deal without appearing to get much done. They were not particular
whether you paid your 3d or 4d when you got your cup of tea or when you
brought back the cup. Either they were too flurried or else they had
marvelious faith in the honesty of travellers. If the latter, their
confidence was sadly misplaced in some instances. The tea was always
boiling hot, and a three or five minutes' stay didn't always suffice to
drink it. Women mostly kept their seats, and men carried cups of tea in
to them. They sat sipping till the train started on--and the crockery
was carried away. And the breakage was tremendous. Five cups were
broken at one carriage door at Gawlor, and altogether 30 were broken
along the train through careless or hurried handling in passing from
one to another. At some places boys and girls ran along the platform to
receive cups and saucers from passengers before the train started, and
even then a good many departed for tables new.

Through Victoria and on the New South Wales side the stallkeepers were
more wary, and did more service with less show. You paid for the cup as
well as for your tea, the cup money being refunded when you returned
the vessel. It was remarkable how much quicker the ladies got through
their tea under this system, while the breakages were scarcely worth
mentioning. At one place in Victoria we had to return empty-handed to
our protegees, and inform them they must come and get their own tea, as
all the cups were on chains, and could only be carried away in pieces.
We were glad. This style enabled us to get a drink ourselves, whereas
our only refreshment hitherto was the steam from the cups as we carried
them out.

At one place two merry girls presented us with cards, on the backs of
which these set rules were printed for the guidance of travellers:

"Federal Railway Rooms. Board, 6d per foot. Breakfast at 5 a.m., dinner
at 6 a.m., supper at 7 a.m. Guests wishing to get up without being
called can have self raising flour for supper. Guests are requested not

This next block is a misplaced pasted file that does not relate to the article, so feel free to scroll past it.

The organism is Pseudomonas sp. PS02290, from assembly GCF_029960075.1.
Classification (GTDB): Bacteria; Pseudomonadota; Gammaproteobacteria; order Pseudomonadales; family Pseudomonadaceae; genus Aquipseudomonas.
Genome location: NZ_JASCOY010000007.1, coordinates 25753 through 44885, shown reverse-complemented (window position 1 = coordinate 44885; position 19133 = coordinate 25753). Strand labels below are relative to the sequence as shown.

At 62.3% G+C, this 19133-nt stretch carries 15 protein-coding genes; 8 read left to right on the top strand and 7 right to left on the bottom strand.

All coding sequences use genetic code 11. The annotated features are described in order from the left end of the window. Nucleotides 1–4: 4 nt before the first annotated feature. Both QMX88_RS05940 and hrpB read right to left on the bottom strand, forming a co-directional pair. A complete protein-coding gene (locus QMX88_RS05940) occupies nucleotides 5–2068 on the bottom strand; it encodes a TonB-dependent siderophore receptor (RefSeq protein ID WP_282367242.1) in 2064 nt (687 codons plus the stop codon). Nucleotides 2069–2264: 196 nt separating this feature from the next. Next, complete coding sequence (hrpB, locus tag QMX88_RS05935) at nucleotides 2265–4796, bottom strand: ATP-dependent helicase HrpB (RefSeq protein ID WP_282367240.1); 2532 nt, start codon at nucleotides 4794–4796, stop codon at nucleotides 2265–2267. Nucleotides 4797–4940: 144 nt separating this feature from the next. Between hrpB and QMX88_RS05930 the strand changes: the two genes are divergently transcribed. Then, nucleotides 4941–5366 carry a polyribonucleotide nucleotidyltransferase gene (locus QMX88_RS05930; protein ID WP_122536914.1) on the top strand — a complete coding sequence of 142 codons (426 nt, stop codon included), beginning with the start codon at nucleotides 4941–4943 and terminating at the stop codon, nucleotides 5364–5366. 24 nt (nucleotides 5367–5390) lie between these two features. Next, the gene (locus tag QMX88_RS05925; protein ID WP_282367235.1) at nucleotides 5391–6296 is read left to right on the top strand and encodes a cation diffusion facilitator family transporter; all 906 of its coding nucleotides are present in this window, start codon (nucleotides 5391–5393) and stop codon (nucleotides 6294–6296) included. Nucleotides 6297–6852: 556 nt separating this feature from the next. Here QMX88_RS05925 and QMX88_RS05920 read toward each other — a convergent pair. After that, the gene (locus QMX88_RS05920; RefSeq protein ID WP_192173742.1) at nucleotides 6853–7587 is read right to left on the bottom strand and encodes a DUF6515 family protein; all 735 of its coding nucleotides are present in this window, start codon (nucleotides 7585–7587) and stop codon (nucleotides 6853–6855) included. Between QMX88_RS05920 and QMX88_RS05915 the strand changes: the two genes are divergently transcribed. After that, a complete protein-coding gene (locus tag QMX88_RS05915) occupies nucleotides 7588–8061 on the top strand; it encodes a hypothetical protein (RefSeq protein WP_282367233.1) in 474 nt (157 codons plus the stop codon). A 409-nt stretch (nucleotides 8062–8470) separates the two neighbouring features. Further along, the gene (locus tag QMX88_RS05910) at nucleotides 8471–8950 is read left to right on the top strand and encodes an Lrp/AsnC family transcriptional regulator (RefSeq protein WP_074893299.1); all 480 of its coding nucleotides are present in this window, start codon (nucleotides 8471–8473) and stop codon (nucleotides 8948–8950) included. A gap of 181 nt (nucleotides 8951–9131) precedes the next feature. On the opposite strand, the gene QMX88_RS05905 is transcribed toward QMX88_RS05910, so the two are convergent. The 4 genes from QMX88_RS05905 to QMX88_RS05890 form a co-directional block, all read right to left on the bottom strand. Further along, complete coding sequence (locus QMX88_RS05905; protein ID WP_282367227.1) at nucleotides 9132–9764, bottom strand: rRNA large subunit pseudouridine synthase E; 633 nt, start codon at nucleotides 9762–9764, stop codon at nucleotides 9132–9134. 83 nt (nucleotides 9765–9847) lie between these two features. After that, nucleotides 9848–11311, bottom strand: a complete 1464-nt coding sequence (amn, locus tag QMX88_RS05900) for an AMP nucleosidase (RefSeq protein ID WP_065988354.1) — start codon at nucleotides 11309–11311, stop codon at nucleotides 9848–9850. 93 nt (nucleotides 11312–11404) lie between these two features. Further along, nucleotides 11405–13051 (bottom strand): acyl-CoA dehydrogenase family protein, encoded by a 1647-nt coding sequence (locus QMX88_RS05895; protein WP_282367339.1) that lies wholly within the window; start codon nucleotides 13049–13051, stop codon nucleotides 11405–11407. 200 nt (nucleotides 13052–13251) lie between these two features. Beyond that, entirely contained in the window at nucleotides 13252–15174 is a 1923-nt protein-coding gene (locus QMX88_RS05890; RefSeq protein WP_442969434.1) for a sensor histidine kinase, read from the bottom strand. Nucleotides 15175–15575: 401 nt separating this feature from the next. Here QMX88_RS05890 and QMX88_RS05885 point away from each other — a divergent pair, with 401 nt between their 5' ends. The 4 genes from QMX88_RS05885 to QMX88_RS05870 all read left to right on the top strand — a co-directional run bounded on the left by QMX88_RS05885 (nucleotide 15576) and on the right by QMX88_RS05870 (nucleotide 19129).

to speak to the dumb waiter--he is deaf. Guests wishing to do a little
driving will be supplied with hammer and nails on application. The
rooms are convenient to three cemeteries; hearses to hire at 1s 11d
per day. If you are fond of athletics, and like good jumping, lift the
mattress and see the bed spring. If the room gets too warm, open the
window and see the fire escape. If your lamp goes out, take a feather
out of the pillow--that's light enough for anyone. Anybody troubled with
nightmare will find a halter on the bedpost. Don't worry about paying
the bill; the house is supported by its foundations."

A card picked up further back was more to the point. It contained this:

"Boarders taken by the day, week, or month. Those who do not pay
promptly, taken by the neck.

Another place, called the Beehive Hotel, had the following scrap of
verse written under a representation of a beehive:

Now, in this hive, we're all alive;
We're all as sweet as honey;
And if you want a drink step in,
But don't forget the money.

These lines were inscribed on a slab of a wayside pub near Bright,
Gippsland:

One swallow does not make a spring,
If you believe that story; come
With me into the bar, and try
One swallow of this fellow's rum.
Then you are sting and acid proof
If you don't spring clean through the roof.

The Green Gate Inn, at Orange, used to display the sign of a green
painted gate with the couplet:

This gate hangs well, and hinges none.